What about “capacity”?

SCOTUS did not grapple with the portion of the TCPA autodialer definition that invokes the concept of mere “capacity” to store or produce random or sequential numbers. Instead, the Court simply found that Facebook was not using technology that engaged in such conduct. The Court’s decision to apply the “random or sequential dialing” modifier to both storage and production of numbers, however, should help narrow the “capacity” concept.

Similarly, in its  discussion of Congressional intent, the Court found that the TCPA was targeted to nuisance behavior (e.g., tying up business and emergency lines 🤦‍♂️), which signals that lower court decisions broadly applying the “capacity” concept may not fare well on appeal. That said, a long line of TCPA cases has relied on a device’s capacity, rather than its present capability, to engage in autodialing, so it would be prudent to proceed with caution ⚠ before unleashing substantial text message campaigns based on Duguid.

What now?

First, don’t go crazy with the text messages. The case will be remanded to the Ninth Circuit, which may have some things to say about that pesky “capacity” concept. Unless your business is chomping at the bit to be an early test case to gage the breadth of this holding, it would be prudent to let others carry out that experiment first. Our guess is many courts will embrace this ruling as an invitation to rid themselves of annoying TCPA cases clogging the dockets, but our advice is to wait and see. It won’t be a long wait; many courts have granted stays on TCPA litigation pending an outcome in Duguid.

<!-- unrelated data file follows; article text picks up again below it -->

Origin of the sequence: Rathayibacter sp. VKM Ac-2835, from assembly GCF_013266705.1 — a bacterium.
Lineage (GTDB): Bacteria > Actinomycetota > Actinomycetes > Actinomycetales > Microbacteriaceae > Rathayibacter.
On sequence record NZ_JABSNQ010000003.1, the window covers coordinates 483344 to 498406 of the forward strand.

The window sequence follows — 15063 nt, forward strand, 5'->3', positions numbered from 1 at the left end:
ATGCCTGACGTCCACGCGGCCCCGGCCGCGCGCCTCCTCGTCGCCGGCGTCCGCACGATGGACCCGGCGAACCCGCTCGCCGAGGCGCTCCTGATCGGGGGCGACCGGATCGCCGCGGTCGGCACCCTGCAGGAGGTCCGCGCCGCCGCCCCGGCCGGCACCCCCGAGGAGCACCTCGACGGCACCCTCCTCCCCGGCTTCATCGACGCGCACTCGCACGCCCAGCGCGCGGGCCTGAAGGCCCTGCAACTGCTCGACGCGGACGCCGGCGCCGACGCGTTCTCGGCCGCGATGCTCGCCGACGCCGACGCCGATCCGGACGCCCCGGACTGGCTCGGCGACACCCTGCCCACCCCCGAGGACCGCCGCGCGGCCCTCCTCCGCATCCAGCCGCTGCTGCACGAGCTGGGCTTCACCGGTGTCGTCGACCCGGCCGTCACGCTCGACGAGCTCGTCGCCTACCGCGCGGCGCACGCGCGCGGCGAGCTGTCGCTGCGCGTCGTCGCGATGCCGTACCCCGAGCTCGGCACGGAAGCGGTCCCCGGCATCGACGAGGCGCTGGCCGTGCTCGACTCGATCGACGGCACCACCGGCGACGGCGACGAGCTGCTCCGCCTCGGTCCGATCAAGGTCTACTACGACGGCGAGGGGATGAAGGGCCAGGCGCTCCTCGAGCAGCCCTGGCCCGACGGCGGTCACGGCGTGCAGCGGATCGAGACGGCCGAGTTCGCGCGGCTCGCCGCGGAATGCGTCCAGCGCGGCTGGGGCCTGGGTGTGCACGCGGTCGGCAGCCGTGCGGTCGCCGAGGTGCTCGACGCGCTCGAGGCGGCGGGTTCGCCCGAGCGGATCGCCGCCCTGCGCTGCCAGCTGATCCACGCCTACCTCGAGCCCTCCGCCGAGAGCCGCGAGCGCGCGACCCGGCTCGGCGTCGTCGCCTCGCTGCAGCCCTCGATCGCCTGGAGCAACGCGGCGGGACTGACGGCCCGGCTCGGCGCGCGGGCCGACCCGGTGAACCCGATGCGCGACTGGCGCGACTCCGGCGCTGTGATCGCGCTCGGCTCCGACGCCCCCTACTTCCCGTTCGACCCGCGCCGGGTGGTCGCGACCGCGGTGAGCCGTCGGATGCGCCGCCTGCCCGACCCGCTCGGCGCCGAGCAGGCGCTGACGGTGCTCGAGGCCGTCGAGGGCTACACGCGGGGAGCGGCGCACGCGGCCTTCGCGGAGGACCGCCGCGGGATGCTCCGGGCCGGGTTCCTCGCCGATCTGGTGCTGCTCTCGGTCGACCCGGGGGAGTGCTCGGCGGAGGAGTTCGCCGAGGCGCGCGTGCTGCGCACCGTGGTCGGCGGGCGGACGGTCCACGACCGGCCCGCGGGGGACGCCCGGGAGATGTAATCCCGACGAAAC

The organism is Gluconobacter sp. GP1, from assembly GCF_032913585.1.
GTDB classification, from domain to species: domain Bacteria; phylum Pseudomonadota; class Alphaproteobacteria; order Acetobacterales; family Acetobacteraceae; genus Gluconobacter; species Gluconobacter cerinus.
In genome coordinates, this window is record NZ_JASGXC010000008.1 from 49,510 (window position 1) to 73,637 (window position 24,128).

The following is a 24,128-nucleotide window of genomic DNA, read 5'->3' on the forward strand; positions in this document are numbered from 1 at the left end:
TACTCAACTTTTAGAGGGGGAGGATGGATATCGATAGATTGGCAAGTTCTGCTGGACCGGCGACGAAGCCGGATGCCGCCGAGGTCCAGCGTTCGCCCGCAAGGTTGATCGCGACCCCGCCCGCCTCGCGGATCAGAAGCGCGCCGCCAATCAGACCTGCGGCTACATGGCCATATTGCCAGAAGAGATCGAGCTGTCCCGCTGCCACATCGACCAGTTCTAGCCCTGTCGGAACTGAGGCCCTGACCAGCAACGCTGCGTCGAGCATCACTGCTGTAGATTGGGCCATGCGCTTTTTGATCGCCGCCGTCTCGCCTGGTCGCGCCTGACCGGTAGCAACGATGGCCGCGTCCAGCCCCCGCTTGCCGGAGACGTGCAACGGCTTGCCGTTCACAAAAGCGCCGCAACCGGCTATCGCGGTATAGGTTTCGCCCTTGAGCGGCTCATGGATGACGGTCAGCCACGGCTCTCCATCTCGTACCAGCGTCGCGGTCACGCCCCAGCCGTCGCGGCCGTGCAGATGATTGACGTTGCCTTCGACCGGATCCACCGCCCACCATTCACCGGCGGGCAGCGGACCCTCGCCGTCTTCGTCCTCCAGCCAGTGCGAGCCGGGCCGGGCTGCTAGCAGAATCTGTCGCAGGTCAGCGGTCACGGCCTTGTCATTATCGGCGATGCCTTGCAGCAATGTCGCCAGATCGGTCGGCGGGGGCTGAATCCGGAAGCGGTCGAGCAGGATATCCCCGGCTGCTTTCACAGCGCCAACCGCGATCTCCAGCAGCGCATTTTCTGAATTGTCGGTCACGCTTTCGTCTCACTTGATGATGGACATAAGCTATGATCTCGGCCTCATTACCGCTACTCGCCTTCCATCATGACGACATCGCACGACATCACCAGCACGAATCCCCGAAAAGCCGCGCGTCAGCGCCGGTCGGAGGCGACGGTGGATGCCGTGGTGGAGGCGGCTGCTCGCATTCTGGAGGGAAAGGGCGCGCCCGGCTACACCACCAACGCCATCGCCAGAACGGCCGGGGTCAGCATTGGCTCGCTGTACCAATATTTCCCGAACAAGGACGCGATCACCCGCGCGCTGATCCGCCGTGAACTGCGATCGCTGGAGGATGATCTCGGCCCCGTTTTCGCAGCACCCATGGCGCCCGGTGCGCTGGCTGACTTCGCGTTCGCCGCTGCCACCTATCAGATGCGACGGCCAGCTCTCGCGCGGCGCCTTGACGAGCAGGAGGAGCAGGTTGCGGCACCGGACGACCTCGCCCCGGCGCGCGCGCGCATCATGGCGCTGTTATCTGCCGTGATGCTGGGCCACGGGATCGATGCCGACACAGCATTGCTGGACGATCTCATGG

Second, although the prior express consent requirements in TCPA are among the most contentious and oft-litigated of its provisions, the statute and accompanying regulation have other requirements that are not impacted by Duguid. For example, the prohibition on pre-recorded and artificial voice messages remains intact, and the federal Do Not Call list remains applicable to marketing calls, regardless of the delivery method. The FTC’s Telemarketing Sales Rule also remains in effect for robocalling, and many state laws also restrict phone-based messaging programs.

Last, be mindful of consumer expectations and preferences, as well as your privacy promises. If your organization’s privacy notice advises consumers that they will be asked to consent to text messages…guess what? You may need to obtain prior consent to avoid a deceptive trade practices claim and, importantly, to avoid being a jerk SMH. 😤 Even without any affirmative promise by your business, it won’t necessarily ingratiate itself to consumers by peppering them with unsolicited text messages. We suggest simple steps that are less burdensome that the TCPA’s prior consent obligation, such as providing a clear notice about texts and promoting consumer choice through in-message opt-out mechanisms.

IRL, effective privacy programs engender consumer trust, so it would be prudent to ease the reigns on text communications in the wake of Duguid, rather than letting a stampede of horses out of the barn. TAFN EOM